PBS Adds Insult to Injury

By Alterman, Eric | The Nation, August 30, 2004 | Go to article overview

PBS Adds Insult to Injury


Alterman, Eric, The Nation


The far right's decades-long campaign to falsely brand PBS a leftist conspiracy--one that apparently included giving shows to such commies as William F. Buckley, Louis Rukeyser, Ben Wattenberg and Fortune magazine--has really hit pay dirt this year, first in creating a show around CNN's conservative talking head Tucker Carlson, and now, far more egregiously, in creating a program for the extremist editorial board of the Wall Street Journal.

Crossfire co-host Tucker Carlson is a nice guy and among the least offensive of contemporary conservative pundits. Unfortunately, that is damn faint praise indeed. In recent weeks, the purposely inflammatory demagogy of PBS's newest host has included a description of John Edwards as "specializing in Jacuzzi cases," owing to the lawyer's successful representation of a small child who saw her intestines sucked out inside a wading pool. Carlson has compared the Democratic Party's efforts to keep track of its own racial data to those of Gestapo head and SS chief Heinrich Himmler, and he accused John Kerry of demanding that "dark skinned foreigners from the Middle East fight our war for us." No less odiously, he defended GOP smear tactics against the legless Democratic Vietnam veteran Max Cleland, who was linked with Osama bin Laden in one of the most scurrilous campaigns of the past century.

Still, the insult of throwing up Carlson to quiet the whining of crybaby conservatives pales in comparison to the injury of offering up millions of dollars in taxpayer and viewer-donated resources of our public broadcasting service to the far-right ideologues behind the Journal Editorial Report. Short of turning the broadcast day over to Rush Limbaugh or Richard Mellon Scaife, it's difficult to imagine a more calculated effort to undermine PBS's intended mission of providing alternative programming than this subsidy to a wealthy, conservative corporation to produce yet another right-wing cable chat show.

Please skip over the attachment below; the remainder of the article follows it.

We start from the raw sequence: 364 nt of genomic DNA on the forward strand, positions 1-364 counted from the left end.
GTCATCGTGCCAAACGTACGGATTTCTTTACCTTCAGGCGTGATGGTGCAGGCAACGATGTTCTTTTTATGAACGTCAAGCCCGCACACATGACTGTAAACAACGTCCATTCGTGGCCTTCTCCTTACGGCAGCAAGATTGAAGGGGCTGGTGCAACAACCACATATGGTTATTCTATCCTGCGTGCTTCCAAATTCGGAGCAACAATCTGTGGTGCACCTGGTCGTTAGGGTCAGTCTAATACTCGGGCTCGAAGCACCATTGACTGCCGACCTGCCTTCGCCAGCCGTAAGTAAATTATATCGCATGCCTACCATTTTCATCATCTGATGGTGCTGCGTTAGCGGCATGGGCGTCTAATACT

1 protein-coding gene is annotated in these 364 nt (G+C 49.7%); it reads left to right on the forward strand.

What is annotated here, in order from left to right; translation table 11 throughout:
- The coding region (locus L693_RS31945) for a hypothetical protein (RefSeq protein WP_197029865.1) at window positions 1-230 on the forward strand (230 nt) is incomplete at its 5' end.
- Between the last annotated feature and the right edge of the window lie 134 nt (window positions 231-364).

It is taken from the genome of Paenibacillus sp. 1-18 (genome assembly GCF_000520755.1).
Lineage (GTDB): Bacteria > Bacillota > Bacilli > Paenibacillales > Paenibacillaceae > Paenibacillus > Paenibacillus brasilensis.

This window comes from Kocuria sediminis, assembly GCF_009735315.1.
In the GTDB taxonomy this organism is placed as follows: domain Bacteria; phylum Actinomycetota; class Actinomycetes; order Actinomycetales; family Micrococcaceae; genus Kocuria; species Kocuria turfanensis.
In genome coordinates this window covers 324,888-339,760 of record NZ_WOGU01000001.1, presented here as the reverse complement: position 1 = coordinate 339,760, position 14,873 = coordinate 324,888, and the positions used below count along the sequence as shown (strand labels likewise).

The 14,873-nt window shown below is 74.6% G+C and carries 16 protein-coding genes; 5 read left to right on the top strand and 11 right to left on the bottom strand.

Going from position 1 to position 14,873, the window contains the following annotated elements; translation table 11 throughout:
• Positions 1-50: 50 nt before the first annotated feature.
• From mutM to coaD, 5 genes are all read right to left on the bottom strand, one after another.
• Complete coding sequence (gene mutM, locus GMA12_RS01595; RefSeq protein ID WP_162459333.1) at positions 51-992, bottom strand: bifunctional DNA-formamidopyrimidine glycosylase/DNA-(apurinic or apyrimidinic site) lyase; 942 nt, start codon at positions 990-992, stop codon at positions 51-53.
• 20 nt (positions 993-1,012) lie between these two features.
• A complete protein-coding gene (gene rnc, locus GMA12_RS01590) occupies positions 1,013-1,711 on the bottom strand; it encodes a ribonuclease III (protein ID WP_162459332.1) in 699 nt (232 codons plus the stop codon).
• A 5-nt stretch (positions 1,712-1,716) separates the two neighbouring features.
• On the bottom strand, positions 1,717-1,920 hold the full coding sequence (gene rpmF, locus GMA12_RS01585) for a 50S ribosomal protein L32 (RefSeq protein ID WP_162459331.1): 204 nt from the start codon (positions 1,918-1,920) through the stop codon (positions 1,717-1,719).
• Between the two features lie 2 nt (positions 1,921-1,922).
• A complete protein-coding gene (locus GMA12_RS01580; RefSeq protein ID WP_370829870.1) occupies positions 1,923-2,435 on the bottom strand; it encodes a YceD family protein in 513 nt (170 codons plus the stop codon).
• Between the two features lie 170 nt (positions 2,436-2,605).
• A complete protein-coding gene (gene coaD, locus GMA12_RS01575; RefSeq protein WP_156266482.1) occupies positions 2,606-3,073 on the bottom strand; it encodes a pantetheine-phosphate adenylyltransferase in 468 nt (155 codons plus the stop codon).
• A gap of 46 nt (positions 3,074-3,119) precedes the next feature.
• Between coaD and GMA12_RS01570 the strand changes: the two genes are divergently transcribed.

But ideology is only the half of it. I lack the space here to do justice to the many instances in which the Journal editors--who are responsible for producing what is, according to Alex Jones, head of the Shorenstein Center at Harvard, "perhaps the most influential, most articulate, most ferocious opinion page in the country"--have trampled on the rules of basic journalistic fairness. In What Liberal Media? I describe numerous examples of the editors' deliberately misleading their readers--even in some cases ignoring or contradicting the first-rate reporting of the paper's news pages. The quality of the editorial page's sourcing is of no apparent concern when an enemy is declared. Lyndon LaRouche's minions were used as backup to spread false rumors about Michael Dukakis's mental health. Known liars and thieves provided the grist for an endlessly spun web of fictional intrigue involving Bill Clinton's alleged murder plots and drug-running in Arkansas.

In a lengthy examination in the Columbia Journalism Review, Trudy Lieberman found six dozen examples of disputed Journal editorials and op-eds. She discovered that "on subjects ranging from lawyers, judges, and product liability suits to campus and social issues, a strong America, and of course, economics, we found a consistent pattern of incorrect facts, ignored or incomplete facts, missing facts, uncorroborated facts. …

The rest of this article is only available to active members of Questia